The Nevada Department of Motor Vehicles imposes that for anyone convicted of traffic violations and other offenses listed under license suspensions and revocations, getting back an instruction permit or driver's license after serving the penalties of past acts may also result in re-testing, cancellation of a permit or denial of license renewal. Generally, even if the driver gets back his driving privilege, the citations on his driving record will affect his insurance premiums.
Instruction Permit Holders
All Nevada driver's license applicants initially receive instruction permits after passing the written and vision tests. Upon issuance of an instruction permit, a driver's license applicant can only drive if accompanied by a licensed driver who is 21 years or older, with at least one year of driving experience. Regardless of age, anybody holding only an instruction permit should follow this rule. Otherwise, he will be cited for driving without a license.
In Nevada, an instruction permit is valid for one year. If the permit expires before the applicant successfully gets a driver license (the earliest time to get a driving test appointment is after six weeks of holding an instruction permit), he must apply for renewal of instruction permit in person at a local DMV office. If the permit expires for more than 30 days without renewal, the applicant needs to take the written test again.
Penalties for Instruction Permit Holders Driving on their Own
The Nevada driver's handbook mentions the driving restrictions for those holding an instruction permit and not yet a driver's license. And for any violation incurred by an instruction permit holder, the court decides every person's case. According to the Nevada State Law NRS 483.230, "It is unlawful for any person to drive a motor vehicle upon a public street or highway in this State without being the holder of a valid driver's license. The court shall require any person convicted of violating this section to obtain a valid driver's license or produce a notice of disqualification from the Department." He may be cited for driving without a license or he may be required to hold the permit longer. It is also possible that the permit gets suspended which may further delay the eligibility for a driver's license.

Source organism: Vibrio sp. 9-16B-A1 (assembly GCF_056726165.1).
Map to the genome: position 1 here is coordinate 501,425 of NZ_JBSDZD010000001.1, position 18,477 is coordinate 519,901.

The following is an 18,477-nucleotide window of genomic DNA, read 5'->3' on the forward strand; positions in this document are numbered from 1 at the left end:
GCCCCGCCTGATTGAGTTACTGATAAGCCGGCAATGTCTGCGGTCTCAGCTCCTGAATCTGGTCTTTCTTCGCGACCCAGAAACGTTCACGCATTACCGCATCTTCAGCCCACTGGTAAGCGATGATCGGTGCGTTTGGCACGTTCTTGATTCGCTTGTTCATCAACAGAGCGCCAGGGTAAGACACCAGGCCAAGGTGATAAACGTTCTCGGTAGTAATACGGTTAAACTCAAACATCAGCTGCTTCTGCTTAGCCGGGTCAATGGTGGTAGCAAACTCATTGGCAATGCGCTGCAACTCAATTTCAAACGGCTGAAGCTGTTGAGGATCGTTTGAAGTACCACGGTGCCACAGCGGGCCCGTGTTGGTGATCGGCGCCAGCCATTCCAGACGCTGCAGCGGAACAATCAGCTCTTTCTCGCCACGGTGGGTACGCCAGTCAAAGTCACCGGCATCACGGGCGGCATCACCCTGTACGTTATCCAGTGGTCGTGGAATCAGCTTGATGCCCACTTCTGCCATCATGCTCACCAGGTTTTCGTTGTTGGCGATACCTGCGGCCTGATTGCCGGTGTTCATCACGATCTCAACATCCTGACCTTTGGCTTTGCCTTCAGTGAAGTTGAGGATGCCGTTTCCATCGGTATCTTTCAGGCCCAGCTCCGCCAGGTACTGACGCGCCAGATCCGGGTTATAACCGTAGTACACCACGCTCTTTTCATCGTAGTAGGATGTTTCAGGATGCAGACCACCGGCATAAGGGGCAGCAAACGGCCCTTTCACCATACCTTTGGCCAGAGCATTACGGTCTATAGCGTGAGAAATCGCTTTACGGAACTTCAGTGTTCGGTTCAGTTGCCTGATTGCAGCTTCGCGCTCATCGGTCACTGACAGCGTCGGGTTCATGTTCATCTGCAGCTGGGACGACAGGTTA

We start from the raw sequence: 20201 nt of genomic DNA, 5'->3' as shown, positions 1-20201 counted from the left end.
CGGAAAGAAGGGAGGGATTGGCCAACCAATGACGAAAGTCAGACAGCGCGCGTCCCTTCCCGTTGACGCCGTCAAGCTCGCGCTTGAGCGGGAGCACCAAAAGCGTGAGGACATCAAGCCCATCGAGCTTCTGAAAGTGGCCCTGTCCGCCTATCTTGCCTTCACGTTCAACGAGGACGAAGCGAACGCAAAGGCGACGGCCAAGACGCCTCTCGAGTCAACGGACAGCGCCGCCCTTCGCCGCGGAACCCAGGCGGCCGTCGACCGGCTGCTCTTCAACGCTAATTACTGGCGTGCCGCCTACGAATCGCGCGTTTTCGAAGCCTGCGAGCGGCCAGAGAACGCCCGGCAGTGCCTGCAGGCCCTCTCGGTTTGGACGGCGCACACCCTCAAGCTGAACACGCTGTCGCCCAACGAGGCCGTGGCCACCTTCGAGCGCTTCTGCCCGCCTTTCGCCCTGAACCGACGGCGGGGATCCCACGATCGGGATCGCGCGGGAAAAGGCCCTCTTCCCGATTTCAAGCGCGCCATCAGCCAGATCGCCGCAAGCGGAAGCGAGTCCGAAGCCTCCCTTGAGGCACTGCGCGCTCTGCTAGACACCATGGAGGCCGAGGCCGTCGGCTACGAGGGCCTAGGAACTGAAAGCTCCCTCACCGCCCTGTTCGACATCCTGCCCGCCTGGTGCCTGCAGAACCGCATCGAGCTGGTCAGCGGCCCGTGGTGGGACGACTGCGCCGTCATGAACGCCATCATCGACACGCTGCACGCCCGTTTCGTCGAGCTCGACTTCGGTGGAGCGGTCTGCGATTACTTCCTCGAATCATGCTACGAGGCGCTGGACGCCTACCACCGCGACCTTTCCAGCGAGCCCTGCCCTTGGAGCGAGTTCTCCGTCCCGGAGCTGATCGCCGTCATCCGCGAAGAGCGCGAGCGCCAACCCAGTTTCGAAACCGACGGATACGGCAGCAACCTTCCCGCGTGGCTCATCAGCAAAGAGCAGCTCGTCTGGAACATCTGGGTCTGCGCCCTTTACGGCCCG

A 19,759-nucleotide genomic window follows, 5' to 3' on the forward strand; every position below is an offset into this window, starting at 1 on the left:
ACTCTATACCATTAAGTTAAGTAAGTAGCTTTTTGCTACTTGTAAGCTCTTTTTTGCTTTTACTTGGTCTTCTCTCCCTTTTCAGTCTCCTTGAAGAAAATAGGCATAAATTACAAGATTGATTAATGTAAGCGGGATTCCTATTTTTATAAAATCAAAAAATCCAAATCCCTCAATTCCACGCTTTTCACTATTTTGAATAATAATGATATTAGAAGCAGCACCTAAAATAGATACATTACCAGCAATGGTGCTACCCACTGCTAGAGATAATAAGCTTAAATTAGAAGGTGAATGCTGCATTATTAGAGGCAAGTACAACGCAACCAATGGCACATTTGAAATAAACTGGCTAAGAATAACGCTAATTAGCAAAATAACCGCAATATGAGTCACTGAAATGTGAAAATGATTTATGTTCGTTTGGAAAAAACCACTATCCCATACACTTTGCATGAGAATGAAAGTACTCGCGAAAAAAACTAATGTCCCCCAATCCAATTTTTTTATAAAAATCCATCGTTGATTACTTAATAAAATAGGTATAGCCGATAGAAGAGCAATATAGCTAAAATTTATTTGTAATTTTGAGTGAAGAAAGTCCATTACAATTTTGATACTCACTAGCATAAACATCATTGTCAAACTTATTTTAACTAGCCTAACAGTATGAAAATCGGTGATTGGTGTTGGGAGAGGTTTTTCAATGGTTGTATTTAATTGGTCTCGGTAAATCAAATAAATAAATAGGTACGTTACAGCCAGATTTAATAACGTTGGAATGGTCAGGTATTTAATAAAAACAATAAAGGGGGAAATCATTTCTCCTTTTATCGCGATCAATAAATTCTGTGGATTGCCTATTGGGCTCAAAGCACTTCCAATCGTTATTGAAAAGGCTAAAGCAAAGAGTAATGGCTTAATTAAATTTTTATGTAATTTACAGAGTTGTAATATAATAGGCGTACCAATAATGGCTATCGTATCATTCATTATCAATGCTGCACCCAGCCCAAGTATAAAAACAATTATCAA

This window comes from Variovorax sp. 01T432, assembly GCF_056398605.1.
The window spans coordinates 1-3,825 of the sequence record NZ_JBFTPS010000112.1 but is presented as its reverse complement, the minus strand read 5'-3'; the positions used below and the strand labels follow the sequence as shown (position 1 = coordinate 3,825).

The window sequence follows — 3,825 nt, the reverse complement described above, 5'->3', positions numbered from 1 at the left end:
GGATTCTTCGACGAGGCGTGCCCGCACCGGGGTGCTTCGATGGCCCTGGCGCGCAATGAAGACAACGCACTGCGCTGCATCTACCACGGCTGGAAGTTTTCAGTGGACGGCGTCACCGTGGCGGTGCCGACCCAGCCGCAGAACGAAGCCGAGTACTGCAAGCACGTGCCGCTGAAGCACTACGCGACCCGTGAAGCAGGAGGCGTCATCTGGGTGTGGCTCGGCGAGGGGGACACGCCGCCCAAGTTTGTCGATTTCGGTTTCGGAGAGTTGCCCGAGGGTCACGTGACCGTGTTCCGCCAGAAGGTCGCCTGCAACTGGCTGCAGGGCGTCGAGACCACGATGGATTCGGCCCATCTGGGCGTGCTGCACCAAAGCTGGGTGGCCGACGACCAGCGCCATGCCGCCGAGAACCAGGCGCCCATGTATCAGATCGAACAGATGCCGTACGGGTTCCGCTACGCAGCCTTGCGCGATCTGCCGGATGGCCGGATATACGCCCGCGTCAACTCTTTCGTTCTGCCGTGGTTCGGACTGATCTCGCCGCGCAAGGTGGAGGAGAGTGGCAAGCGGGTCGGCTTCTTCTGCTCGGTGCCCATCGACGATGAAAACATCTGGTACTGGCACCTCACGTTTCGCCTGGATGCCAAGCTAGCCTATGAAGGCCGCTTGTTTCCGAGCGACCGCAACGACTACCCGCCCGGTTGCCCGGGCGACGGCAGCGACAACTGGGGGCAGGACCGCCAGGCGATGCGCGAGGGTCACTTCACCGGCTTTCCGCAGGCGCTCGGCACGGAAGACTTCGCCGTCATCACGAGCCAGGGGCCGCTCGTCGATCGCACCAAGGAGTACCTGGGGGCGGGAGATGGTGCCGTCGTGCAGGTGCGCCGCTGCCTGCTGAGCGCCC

Penalties and Fines for Driving without a License
In Nevada, driving without a license is a misdemeanor offense. This applies to anyone who forgets to bring his driver's license card or anyone who has not yet been granted a Nevada driver's license and is seen operating a vehicle.
When a person cited only forgot to bring his driver's license card, he must pay the fine and the citation will be added to his driving record. The same thing applies to somebody who is not yet holding a driver's license. And this offense affects his future driving privileges and driving record.
As of April 2010, misdemeanors like driving without a license can impose a fine up to $1,000 or imprisonment in county jail for a maximum of 6 months, or both. Insurance premiums are also greatly affected in the long-term, usually anytime between three to seven years.
Driving with a Suspended or Revoked License
When a driver's license is suspended or revoked, a person who continues to operate a vehicle violates the law. Depending on the result of court orders and agency restrictions, a suspension or revocation of a driver's license continues until the court or the legal agency that imposed the penalty restores it.
Driving with a suspended or revoked license is considered a serious offense similar to contempt of court. As this entails a direct violation of a court order, it is punishable by law as a severe crime with a large fine, mandatory imprisonment, or both.
Teen Driving and Parental Rights and Responsibilities
A minor's driver's license can be suspended for any of the same reasons as an adult license. The parent/guardian has the right to request the cancellation of the license at any time until the driver turns 18. According to NRS 483.300, "any negligence or willful misconduct of a minor under the age of 18 years when driving a motor vehicle upon a highway is imputed to the person who has signed the application of the minor for a permit or license and that person is jointly and severally liable with the minor for any damages caused by such negligence or willful misconduct." This means that the parent/guardian is held fully responsible for any fines and/or restitution imposed in the citation or accident involving the minor driver.
- driving 4 image by Andrzej Borowicz from Fotolia.com